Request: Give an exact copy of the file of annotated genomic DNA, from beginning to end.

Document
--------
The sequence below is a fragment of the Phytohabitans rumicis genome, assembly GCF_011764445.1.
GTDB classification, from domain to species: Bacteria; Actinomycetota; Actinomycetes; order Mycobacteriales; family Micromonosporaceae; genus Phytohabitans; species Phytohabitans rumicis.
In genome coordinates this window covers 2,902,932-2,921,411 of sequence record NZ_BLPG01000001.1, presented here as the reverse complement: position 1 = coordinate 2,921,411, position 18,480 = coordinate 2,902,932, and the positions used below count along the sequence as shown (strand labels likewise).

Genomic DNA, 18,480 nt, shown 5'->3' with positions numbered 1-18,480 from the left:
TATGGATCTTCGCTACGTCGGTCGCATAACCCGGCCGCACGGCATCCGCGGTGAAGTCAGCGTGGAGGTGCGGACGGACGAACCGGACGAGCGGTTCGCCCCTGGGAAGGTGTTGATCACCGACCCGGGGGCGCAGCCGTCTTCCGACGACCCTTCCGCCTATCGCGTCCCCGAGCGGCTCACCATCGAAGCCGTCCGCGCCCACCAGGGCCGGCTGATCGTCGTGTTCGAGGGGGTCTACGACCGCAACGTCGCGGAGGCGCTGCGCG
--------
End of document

The sequence below is a fragment of the Phytohabitans rumicis genome, assembly GCF_011764445.1.
GTDB classification, from domain to species: Bacteria; Actinomycetota; Actinomycetes; order Mycobacteriales; family Micromonosporaceae; genus Phytohabitans; species Phytohabitans rumicis.
In genome coordinates this window covers 2,902,932-2,921,411 of sequence record NZ_BLPG01000001.1, presented here as the reverse complement: position 1 = coordinate 2,921,411, position 18,480 = coordinate 2,902,932, and the positions used below count along the sequence as shown (strand labels likewise).

Genomic DNA, 18,480 nt, shown 5'->3' with positions numbered 1-18,480 from the left:
TATGGATCTTCGCTACGTCGGTCGCATAACCCGGCCGCACGGCATCCGCGGTGAAGTCAGCGTGGAGGTGCGGACGGACGAACCGGACGAGCGGTTCGCCCCTGGGAAGGTGTTGATCACCGACCCGGGGGCGCAGCCGTCTTCCGACGACCCTTCCGCCTATCGCGTCCCCGAGCGGCTCACCATCGAAGCCGTCCGCGCCCACCAGGGCCGGCTGATCGTCGTGTTCGAGGGGGTCTACGACCGCAACGTCGCGGAGGCGCTGCGCG